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O’Keeffe’s arrival in New York marked the beginning of her romantic relationship with Alfred Stieglitz. At first, Stieglitz supported her by finding her a place to stay, and more importantly a place to work. Their relationship grew stronger as a result of their mutual love for art and interaction between their respective arts. Georgia respected Stieglitz, was pleased by his praise, and learned much by interacting with the other artists he worked with. However, her artwork was still primarily focused on her own needs and expressions.
Already a famous photographer, Stieglitz started photographing O’Keeffe and would eventually produce about 300 portraits of her between 1918 and 1937. One photography session in particular brought them closer together. Stieglitz had invited Georgia to his apartment while his wife, Emmeline, was shopping. He proceeded to take several nude photographs of Georgiaa, but their session was interrupted by the return of Emmeline, who was enraged and demanded that Stieglitz move out of the apartment. His marriage with Emmeline had always been strained: he was not interested in what he saw as her superficial social aspirations in elite society, and she never mixed with his artist colleagues. Therefore, the break was somewhat of a relief for Stieglitz, who had felt restricted under his wife’s domain. With Georgia he shared a passion for art and a persistent sexual drive, which presented itself in both of their works.
Stieglitz assisted O’Keeffe in establishing her artistic career by organizing exhibits and selling her artwork at soaring prices. As a result, her reputation flourished, and her relationship with Stieglitz deepened. Moreover, O’Keeffe’s prestige and notoriety in the art world mounted as her first major exhibition, in January of 1923, attracted 500 people on the first day. The 100 featured watercolors, charcoals, drawings, and oil paintings were mostly still-lifes, abstractions, and paintings of Lake George, such as Lake George With Crows (1921). Although O’Keeffe’s art was similar to that of Marsden Hartley and Arthur Dove, her position as a woman in the modern art world attracted much attention, leading critics to interpret her differences from other artists as resulting from her femininity. Moreover, her use of radiant colors and her style of painting presented many viewers with obvious sexual imagery and emotion. According to one critic, Paul Rosenfeld:
"What men have always wanted to know, and women to hide, this girl set forth. Essence of womanhood impregnates color and mass" (Hogrefe 108).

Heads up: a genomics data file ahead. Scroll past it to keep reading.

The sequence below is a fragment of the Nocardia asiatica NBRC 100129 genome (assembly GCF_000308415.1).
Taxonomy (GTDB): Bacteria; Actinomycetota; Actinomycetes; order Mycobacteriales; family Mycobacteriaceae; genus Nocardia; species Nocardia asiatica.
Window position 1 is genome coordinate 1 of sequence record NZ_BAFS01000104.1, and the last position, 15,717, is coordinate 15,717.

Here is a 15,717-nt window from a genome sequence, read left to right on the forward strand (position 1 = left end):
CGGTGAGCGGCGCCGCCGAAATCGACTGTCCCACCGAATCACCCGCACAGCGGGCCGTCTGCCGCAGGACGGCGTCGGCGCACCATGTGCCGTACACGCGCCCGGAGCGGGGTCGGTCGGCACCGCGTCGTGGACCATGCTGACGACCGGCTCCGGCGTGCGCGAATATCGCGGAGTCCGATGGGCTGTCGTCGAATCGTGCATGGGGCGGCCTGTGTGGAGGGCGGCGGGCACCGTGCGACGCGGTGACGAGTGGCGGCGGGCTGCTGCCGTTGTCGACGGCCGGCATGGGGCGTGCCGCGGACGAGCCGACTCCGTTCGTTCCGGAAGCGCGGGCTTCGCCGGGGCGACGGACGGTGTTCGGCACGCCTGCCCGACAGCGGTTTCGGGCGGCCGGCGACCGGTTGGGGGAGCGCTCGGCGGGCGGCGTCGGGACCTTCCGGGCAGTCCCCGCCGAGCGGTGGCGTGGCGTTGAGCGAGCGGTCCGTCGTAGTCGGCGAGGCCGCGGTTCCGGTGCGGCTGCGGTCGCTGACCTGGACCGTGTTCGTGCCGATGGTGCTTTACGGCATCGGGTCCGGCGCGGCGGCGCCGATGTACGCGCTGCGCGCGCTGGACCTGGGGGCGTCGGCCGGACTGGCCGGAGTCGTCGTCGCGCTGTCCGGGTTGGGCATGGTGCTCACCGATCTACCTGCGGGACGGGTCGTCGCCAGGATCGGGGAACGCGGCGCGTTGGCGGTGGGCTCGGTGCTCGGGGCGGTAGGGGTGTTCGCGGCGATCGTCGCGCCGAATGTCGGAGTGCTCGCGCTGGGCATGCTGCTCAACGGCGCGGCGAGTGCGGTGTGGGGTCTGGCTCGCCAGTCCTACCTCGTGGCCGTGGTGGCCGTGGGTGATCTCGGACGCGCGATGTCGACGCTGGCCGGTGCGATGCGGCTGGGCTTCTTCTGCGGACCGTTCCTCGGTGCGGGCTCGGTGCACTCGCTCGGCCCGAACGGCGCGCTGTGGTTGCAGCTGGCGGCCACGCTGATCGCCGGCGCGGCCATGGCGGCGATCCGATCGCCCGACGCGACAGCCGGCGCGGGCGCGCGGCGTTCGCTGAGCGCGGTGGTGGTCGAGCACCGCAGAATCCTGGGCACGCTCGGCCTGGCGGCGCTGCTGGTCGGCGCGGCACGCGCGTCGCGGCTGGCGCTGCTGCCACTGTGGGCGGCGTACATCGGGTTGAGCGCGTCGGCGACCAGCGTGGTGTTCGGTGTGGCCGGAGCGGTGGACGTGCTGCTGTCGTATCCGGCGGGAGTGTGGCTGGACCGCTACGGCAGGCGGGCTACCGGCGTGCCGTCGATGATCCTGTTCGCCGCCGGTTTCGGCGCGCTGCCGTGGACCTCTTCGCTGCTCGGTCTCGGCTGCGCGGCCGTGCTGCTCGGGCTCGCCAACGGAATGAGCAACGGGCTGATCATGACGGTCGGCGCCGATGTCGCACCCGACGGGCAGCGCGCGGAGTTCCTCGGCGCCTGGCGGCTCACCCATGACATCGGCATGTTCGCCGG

The sexual interpretations of O’Keeffe’s work, however, obscure her other influences, such as Kandinsky’s Concerning the Spiritual in Art. Indeed, O’Keeffe’s made frequent references to Kandinsky’s writings and works, which emphasized spiritual metaphors. Her paintings portrayed a mystical world, one that was close to her own psyche. In fact, after every gallery opening, she felt sickened because her art was so important to her that she felt personally invaded by the people who frequented gallery openings. Even the prospect of selling and parting with her work was difficult to grasp, and often she attempted to buy some of it back.
After Stieglit’s first wife divorced him in 1924, O’Keeffe reluctantly agreed to marry him. Although she did not feel the need to get married, he insisted on it. However, O’Keeffe kept her own name, and their life as a married couple was far from conventional. At this time, she began to paint large flowers, inspired by Paul Strand’s precisionist photography and from her early memories of flowers in high school art class. Although O’Keeffe credited the nineteenth century painter Henri Fantin-Latour as her influence in this regard, her treatment of flowers was unique, making her own portfolio particularly distinct. Stieglitz first comments upon seeing Georgia’s flowers were negative, which made her very upset. Many critics viewed the flower paintings as sexually charged, as the blossoms depicted were themselves the reproductive organs for plants. Others, however, referred more generally to the spiritual qualities of the paintings. Glenn Mullin stated: "We intuitively feel and recognize the truth she has made Of the essence of things" (Hogrefe 131).
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